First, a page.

The Idaho Public Charter School Commission is gathering input on a proposed accountability model that would ease up and streamline performance expectations for the nearly 60 charter schools under its purview.
A renewal committee of three charter commissioners held its second round of public hearings on the “performance framework flexibilities exploration project” Monday at Idaho State University.
The current framework complies with Idaho code but contains standards that “cannot realistically be met by some schools in the (commission’s) portfolio,” the commission concluded after a December listening session and survey results from dozens of charter school educators.
On Monday, newly hired commission director Jenn Thompson walked a handful of administrators through proposed changes in the framework the commission uses to make charter renewal decisions:
- Aligning data-reporting requirements with those placed on traditional schools, “for the sake of efficiency in school reporting and data analysis.”
- Placing added emphasis on student-growth indicators, as opposed to learning outcomes.
- Comparing learning outcomes to schools with “like attributes.”
- Simplifying the process for calculating high school graduation rates.
- Requiring “mission-specific” goals for charter high schools.
Charter educators at Monday’s meeting expressed general support for the recommendations, but voiced concerns over optional mission-specific goals for charter high schools.
“Why in the world would we give that to someone with the capability of hitting us over the head with it?” said Joel Lovestedt, director of Connor Academy.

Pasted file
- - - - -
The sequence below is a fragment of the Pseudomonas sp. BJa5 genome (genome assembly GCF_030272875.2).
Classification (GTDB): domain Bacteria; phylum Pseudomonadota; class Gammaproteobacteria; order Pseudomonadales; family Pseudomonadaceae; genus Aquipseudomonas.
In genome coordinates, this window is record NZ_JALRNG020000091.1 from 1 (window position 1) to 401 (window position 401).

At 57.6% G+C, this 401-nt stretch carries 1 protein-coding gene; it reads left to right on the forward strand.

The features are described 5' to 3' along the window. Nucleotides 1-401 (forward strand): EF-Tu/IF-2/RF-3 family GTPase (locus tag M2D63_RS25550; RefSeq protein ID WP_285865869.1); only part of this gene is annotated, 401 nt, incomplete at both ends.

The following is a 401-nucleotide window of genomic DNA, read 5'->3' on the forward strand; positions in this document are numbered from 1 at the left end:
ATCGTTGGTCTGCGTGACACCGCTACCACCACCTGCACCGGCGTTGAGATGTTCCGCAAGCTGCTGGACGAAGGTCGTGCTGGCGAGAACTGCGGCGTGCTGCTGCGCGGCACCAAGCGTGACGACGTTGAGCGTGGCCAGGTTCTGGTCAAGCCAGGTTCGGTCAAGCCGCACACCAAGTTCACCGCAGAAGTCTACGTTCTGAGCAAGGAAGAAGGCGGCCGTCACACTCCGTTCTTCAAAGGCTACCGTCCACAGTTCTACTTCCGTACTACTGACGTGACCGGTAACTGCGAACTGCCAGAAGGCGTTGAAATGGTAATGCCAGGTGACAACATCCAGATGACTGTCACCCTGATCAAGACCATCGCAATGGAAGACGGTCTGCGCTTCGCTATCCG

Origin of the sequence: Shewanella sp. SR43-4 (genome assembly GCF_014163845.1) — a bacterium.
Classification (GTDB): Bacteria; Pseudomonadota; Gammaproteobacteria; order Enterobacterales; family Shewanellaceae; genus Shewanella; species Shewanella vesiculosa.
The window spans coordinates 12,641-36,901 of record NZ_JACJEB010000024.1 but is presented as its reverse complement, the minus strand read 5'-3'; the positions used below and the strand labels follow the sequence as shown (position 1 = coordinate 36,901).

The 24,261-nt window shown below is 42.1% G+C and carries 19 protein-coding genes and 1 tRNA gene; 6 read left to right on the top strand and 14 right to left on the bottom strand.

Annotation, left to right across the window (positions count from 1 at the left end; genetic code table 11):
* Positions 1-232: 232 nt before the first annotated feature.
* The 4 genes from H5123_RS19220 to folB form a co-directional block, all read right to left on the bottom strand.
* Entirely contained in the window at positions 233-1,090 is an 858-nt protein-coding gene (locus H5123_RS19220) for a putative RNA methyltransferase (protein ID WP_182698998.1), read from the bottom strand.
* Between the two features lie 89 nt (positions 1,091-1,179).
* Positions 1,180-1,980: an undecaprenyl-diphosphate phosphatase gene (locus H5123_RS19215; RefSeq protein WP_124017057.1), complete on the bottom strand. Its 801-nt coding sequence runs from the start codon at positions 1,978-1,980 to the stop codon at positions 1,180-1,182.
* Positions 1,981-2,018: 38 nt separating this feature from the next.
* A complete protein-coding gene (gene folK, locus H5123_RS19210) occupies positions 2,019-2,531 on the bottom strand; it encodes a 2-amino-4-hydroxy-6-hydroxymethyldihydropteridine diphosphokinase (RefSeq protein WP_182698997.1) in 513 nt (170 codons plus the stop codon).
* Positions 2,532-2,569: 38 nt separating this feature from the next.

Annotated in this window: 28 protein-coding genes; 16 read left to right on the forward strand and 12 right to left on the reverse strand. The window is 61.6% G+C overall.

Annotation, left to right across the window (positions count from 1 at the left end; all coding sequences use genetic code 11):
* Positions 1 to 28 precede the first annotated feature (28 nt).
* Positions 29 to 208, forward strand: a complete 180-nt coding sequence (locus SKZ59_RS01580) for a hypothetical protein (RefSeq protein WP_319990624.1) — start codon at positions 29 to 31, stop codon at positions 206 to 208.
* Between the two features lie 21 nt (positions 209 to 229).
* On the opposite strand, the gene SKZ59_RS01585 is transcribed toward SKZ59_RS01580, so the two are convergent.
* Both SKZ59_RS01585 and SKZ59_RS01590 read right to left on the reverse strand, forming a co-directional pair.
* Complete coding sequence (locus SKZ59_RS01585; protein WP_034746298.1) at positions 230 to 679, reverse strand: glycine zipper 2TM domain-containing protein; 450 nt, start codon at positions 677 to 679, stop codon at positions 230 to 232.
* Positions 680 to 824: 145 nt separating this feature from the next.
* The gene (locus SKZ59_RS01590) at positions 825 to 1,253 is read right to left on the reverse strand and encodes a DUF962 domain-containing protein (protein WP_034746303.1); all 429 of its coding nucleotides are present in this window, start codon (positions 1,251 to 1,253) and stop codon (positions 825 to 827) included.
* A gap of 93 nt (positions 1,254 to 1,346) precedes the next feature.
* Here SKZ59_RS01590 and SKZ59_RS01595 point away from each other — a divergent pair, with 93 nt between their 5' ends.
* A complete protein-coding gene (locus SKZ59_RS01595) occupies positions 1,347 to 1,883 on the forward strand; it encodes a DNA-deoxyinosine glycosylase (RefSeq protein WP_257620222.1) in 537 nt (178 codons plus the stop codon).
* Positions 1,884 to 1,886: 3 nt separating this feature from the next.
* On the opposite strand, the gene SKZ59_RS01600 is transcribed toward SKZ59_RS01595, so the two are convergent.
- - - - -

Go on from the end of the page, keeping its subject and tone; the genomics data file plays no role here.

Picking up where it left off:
Commissioner Wanda Quinn, a member of the renewal committee, said the recommendation isn’t a “gotcha.” “It’s a chance for educators to enhance their schools.”
Other discussion revolved around allowing a committee of local charter leaders, rather than commission staff, to shape recommendations.
Some feedback underscored a recent upheaval between the commission and some of the schools it oversees. Efforts to revamp the framework follow a summer of controversy that left leaders at some of Idaho’s lower-performing charters lobbying lawmakers to rein in commission staff.
“We want the same amount (of accountability) as traditional public schools, not more restrictions than traditional public schools,” Coalition of Idaho Charter School Families board member Karen McGee told EdNews Monday.
Other leaders have voiced support for the commission — and rebuffed calls to loosen up accountability requirements.
“You folks are doing great,” one anonymous charter leader told commissioners in the recent survey. “Don’t let the low expectations crowd beat you down. The charter commission is only relevant as an authorizer if being authorized actually takes some effort and means something.”
The seven-member charter commission serves under the State Board and oversees nearly three-fourths of Idaho’s 57 public charter schools.
The renewal committee includes Quinn and fellow commissioners Kathleen Kunz and Nils Peterson.